THE MAGIC IS ALL IN THE MIX (column) - component software

Written by David Tebbutt, Computer Buyer 11/91 - scanned

[Software publishers have had it their own way for far too long, says David Tebbutt. He hails the comeback of integrated programs and looks to the user-led environment .]

Can you see any sense in software pricing? I can't. Most of it seems to be based on what publishers think they can get away with. It is especially helpful to a publisher if the world has `standardised' on its product. People are then lumbered with paying the asking price. Even publishers who are not in such a powerful position still manage to come up with programs whose prices are higher than some `no-name' computers.

Budget-conscious users can find good value stuff in the shareware catalogues. I am writing this column on a piece of shareware called PC-Write. It cost me nothing to get the software in the first place, but I did send something like $70 to the US publisher for the right to continue using it after the voluntary trial period. The publisher sent me an excellent manual and some free upgrade vouchers, which kept my copy up to date for a couple of years at no extra charge.

I could have spent as much as £500 on another word processor which, frankly, wouldn't have made me any more productive. The problem is that publishers believe, wrongly, that by chucking in every feature their programmers can conceive, they somehow make their programs more valuable. They also think that by publishing huge and totally unreadable manuals, this also - mysteriously - adds value. It might `add value' for people running `how to use' type courses, but it sure as heck doesn't help the user.

And what about when you want to switch applications on a PC? Just when you've got used to one program's arcane use of the function keys, you find yourself in another program which behaves completely differently.

Yes, there's something seriously wrong in the world of software publishing. Prices for similar functionality range from free (public domain) to whatever the publisher thinks `the market will bear'. Programmers can't agree on which keys are used for what. I'm sure users would rather have an easy life and value for money than over-featured, expensive programs.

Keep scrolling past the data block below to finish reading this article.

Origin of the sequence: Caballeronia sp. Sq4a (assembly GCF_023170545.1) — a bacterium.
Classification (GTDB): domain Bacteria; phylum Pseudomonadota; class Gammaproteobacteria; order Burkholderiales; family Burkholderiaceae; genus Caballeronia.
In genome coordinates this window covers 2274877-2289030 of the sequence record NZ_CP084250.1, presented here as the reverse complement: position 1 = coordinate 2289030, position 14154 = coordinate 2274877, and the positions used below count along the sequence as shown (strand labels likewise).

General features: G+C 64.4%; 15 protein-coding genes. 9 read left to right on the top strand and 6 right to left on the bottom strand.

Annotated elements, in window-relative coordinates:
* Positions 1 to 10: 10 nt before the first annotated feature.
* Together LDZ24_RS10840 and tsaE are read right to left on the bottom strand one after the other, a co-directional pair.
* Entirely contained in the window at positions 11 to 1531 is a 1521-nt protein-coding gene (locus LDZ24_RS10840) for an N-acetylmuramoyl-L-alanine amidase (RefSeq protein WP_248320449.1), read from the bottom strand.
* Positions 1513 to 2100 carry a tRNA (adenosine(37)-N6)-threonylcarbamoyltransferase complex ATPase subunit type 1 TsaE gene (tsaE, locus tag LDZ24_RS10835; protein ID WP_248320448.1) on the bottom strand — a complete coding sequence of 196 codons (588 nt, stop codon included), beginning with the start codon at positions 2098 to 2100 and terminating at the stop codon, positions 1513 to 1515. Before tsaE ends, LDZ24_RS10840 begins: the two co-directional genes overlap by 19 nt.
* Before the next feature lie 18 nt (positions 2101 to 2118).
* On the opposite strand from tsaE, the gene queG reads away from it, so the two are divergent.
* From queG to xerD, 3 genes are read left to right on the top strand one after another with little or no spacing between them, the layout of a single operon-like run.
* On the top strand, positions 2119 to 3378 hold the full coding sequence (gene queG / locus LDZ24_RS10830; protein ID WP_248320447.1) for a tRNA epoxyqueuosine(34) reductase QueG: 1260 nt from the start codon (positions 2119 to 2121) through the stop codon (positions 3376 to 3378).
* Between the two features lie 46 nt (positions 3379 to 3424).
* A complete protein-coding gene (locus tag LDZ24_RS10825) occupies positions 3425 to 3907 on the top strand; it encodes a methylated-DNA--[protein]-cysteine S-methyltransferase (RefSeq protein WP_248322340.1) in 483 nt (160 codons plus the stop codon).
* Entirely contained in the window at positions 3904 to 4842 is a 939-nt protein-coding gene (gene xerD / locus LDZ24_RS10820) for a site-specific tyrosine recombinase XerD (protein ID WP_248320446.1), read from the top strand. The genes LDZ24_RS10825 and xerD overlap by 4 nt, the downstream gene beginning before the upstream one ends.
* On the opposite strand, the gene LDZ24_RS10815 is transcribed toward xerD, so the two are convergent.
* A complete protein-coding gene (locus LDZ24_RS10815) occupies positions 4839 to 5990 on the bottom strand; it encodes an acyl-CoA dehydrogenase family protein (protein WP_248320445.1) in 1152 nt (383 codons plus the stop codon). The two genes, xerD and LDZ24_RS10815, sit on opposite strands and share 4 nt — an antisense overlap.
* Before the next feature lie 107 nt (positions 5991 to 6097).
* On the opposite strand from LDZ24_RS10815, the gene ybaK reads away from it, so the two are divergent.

I notice the comeback of `integrated programs' has begun. These were all the rage in the early eighties, but went out of fashion because one module or another was always weaker than the others. People ended up duplicating functionality by buying separate, single, applications. In those days, the hardware was fairly expensive so the cost of software wasn't such a big deal. Now, with hardware prices in free fall, users are far more sensitive to software pricing. The integrated package is one way of addressing the problem. It also has the benefit of encouraging the user to buy from the same publisher if they ever need more powerful applications.

I don't think that publishers have gone far enough. What's needed is a move away from separate applications and towards a single working environment - one in which all the application tools are available all the time.

Where's the sense of abandoning one application and going into another just because you want to do something different?

Let's say you were writing at the computer and you suddenly wanted to draw something, why not just do it, there on the page or, if you wanted to, in a separate window. Why have the rigmarole of changing applications?

Or what if you were painting something on the screen and suddenly had the urge to use a drawing tool that previously existed only in your drawing package? Without exporting and importing files between the two applications (and ignoring compatibility problems) this would be impossible. How about a computer environment in which all the tools capable of making marks in a document were available all the time?

In other words, the software publishing business needs to think of itself less as the provider of ready-built applications, and more as the provider of tools with which the user can create the environment of their choice. You switch on your machine and off you go - communications, word processing, spreadsheeting, painting, drawing, CAD - all are available to you instantly. You open a document and you stick in anything you like. You can mix painting with CAD with word processing with a communications session. Or you can keep them all separate, as you do now. The difference is that you have the choice.

So where's the benefit for you, apart from the fact you have a `modeless' way of working? Well, for a start, publishers would have to cooperate on standard ways of doing things. That would make for an easy life for you because you'd need only learn how to do something once. Systems like Macintosh, NeXTStep and Windows have moved in this direction, but they haven't gone all the way.

Then there's the price of things. You want a paintbrush that paints various types of tartan - you could go to the software shop and buy it for, say, a tenner. Or maybe you'd like 3D pie charts but don't much care for histograms or scatter plots - fine, don't pay for them; just buy the charting tools you want.

Software publishers are going to have to be dragged into this new world by user demand. Object-oriented systems are the magic key that will unlock this new approach to software publishing. And if today's software dinosaurs don't adapt, then we can look forward to a new publishing industry which has the needs of the users much closer to its heart.

I can't wait.